|White-to-brite conversion in adipocytes promotes metabolic reprogramming Brite (brown-in-white) fat cells may originate from de novo differentiation of precursor cells or arise from direct conversion of mature white fat cells. Barquissau, Beuzelin et al. demonstrate that human mature white adipocytes can be converted into brite cells expressing thermogenic markers and displaying a wide metabolic reprogramming. Pyruvate dehydrogenase kinase 4 is identified as a crucial mediator redirecting glucose towards triglyceride synthesis, thereby favouring fatty acid use as energy substrate for uncoupling mitochondria. |
Abstract | PDF
Objective: Fat depots with thermogenic activity have been identified in humans. In mice, the appearance of thermogenic adipocytes within white adipose depots (so-called brown-in-white i.e., brite or beige adipocytes) protects from obesity and insulin resistance. Brite adipocytes may originate from direct conversion of white adipocytes. The purpose of this work was to characterize the metabolism of human brite adipocytes.
Methods: Human multipotent adipose-derived stem cells were differentiated into white adipocytes and then treated with peroxisome proliferator-activated receptor (PPAR)γ or PPARα agonists between day 14 and day 18. Gene expression profiling was determined using DNA microarrays and RT-qPCR. Variations of mRNA levels were confirmed in differentiated human preadipocytes from primary cultures. Fatty acid and glucose metabolism was investigated using radiolabelled tracers, Western blot analyses and assessment of oxygen consumption. Pyruvate dehydrogenase kinase 4 (PDK4) knockdown was achieved using siRNA. In vivo, wild type and PPARa-null mice were treated with a β3-adrenergic receptor agonist (CL316,243) to induce appearance of brite adipocytes in white fat depot. Determination of mRNA and protein levels was performed on inguinal white adipose tissue.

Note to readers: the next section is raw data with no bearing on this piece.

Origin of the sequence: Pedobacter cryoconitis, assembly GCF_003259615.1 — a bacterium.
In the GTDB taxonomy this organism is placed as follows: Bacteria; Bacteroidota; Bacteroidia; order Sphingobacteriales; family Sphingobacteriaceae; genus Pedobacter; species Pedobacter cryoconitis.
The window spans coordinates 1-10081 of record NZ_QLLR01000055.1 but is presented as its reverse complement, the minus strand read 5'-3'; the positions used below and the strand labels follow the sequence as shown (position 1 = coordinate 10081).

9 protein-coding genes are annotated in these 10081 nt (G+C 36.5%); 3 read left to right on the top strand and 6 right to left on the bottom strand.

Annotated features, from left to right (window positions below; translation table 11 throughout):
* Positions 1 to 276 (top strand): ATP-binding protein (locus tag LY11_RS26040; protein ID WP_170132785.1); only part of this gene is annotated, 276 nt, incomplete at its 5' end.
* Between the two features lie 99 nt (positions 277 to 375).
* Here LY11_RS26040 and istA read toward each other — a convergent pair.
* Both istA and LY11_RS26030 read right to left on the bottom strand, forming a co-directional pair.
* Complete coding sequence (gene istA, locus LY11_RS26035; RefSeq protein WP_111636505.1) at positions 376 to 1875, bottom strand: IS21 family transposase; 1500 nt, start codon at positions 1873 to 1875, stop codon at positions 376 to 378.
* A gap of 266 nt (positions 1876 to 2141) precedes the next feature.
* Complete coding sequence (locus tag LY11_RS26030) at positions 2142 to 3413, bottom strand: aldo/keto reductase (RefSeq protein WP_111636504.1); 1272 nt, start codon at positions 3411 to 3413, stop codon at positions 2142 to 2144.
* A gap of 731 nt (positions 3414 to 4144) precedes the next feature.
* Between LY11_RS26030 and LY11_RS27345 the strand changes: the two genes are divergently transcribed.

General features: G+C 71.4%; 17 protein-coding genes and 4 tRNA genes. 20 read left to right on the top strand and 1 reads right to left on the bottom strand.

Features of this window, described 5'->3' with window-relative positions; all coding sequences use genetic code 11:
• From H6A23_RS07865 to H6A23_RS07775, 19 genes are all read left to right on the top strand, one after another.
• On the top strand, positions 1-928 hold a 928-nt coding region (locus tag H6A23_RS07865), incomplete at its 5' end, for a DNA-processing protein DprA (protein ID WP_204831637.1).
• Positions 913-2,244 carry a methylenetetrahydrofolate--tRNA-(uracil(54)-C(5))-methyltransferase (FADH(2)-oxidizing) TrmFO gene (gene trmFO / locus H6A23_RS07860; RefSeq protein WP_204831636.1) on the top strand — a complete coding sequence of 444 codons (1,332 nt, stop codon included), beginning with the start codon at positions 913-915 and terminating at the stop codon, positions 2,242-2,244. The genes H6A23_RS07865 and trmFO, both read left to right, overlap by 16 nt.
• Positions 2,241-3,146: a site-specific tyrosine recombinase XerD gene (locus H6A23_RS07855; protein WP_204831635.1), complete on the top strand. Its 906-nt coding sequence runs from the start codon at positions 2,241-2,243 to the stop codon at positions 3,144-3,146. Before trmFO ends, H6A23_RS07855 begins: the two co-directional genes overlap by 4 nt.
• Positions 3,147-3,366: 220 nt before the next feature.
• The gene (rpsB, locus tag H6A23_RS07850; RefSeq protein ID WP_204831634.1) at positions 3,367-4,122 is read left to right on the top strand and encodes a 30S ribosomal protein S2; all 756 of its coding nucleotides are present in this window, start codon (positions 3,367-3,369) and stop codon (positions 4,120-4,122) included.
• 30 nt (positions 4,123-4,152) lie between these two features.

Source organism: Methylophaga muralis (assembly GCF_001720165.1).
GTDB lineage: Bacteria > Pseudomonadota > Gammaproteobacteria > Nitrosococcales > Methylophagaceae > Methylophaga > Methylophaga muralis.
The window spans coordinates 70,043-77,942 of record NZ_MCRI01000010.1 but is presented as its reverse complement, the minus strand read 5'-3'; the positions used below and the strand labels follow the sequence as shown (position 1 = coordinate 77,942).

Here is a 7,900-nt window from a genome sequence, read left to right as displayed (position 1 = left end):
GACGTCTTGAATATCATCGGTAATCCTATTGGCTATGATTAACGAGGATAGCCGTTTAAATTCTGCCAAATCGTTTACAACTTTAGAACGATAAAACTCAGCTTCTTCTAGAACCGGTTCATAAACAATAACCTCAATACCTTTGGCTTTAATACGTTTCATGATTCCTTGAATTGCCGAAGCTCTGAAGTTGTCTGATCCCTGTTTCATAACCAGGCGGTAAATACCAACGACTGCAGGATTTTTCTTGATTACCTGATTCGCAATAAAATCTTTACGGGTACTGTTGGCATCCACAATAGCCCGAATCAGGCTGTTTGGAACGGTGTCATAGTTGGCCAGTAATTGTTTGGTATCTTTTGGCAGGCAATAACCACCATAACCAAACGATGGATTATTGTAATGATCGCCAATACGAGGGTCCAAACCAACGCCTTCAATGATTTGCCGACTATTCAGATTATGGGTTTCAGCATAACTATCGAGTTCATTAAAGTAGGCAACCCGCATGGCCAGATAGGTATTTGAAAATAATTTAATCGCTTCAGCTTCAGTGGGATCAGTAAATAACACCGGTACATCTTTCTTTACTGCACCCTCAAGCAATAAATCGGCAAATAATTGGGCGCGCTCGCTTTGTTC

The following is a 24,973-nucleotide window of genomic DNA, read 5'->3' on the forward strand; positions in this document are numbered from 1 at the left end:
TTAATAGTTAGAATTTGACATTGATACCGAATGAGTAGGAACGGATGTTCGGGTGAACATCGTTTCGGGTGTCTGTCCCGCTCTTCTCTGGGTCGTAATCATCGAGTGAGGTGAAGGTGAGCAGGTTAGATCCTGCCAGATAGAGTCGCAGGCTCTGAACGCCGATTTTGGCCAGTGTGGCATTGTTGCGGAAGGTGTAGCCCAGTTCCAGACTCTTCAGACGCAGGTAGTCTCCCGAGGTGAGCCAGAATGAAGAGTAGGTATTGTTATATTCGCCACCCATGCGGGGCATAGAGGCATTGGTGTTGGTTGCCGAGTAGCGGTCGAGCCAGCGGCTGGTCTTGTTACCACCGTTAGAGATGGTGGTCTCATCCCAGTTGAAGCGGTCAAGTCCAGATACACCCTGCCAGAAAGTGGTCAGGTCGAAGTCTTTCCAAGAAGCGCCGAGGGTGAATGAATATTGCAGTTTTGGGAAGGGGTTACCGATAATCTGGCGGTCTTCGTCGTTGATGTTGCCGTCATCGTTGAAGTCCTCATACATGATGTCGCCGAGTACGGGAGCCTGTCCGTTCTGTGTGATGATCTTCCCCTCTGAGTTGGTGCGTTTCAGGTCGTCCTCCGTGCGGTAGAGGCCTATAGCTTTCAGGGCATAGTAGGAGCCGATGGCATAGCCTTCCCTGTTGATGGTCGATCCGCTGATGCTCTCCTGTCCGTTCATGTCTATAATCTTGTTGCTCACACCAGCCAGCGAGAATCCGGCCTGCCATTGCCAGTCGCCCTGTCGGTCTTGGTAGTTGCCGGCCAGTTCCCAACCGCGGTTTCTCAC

Results: PPAR agonists promote a conversion of white adipocytes into cells displaying a brite molecular pattern. This conversion is associated with transcriptional changes leading to major metabolic adaptations. Fatty acid anabolism i.e., fatty acid esterification into triglycerides, and catabolism i.e., lipolysis and fatty acid oxidation, are increased. Glucose utilization is redirected from oxidation towards glycerol-3-phophate production for triglyceride synthesis. This metabolic shift is dependent on the activation of PDK4 through inactivation of the pyruvate dehydrogenase complex. In vivo, PDK4 expression is markedly induced in wild-type mice in response to CL316,243, while this increase is blunted in PPARα-null mice displaying an impaired britening response.
Conclusions: Conversion of human white fat cells into brite adipocytes results in a major metabolic reprogramming inducing fatty acid anabolic and catabolic pathways. PDK4 redirects glucose from oxidation towards triglyceride synthesis and favors the use of fatty acids as energy source for uncoupling mitochondria.[Hide abstract]
|Inter-domain tagging implicates caveolin-1 in insulin receptor trafficking and Erk signalling bias Boothe et al. investigate the internalization and trafficking of functional insulin receptors (InsR) by labelling InsR proteins between domains with pH-resistant fluorescent proteins and by using antibodies to assess endogenous proteins. Using super-resolution, total internal reflection fluorescence (TIRF), and confocal imaging, they identify a Cav1-Flot1 trafficking pathway for insulin receptors in pancreatic beta-cells. |
Abstract | PDF
Objective: The role and mechanisms of insulin receptor internalization remain incompletely understood. Previous trafficking studies of insulin receptors involved fluorescent protein tagging at their termini, manipulations that may be expected to result in dysfunctional receptors. Our objective was to determine the trafficking route and molecular mechanisms of functional tagged insulin receptors and endogenous insulin receptors in pancreatic beta-cells.
Methods: We generated functional insulin receptors tagged with pH-resistant fluorescent proteins between domains. Confocal, TIRF and STED imaging revealed a trafficking pattern of inter-domain tagged insulin receptors and endogenous insulin receptors detected with antibodies.
Results: Surprisingly, interdomain-tagged and endogenous insulin receptors in beta-cells bypassed classical Rab5a- or Rab7-mediated endocytic routes. Instead, we found that removal of insulin receptors from the plasma membrane involved tyrosine-phosphorylated caveolin-1, prior to trafficking within flotillin-1-positive structures to lysosomes. Multiple methods of inhibiting caveolin-1 significantly reduced Erk activation in vitro or in vivo, while leaving Akt signaling mostly intact.
Conclusions: We conclude that phosphorylated caveolin-1 plays a role in insulin receptor internalization towards lysosomes through flotillin-1-positive structures and that caveolin-1 helps bias physiological beta-cell insulin signaling towards Erk activation.[Hide abstract]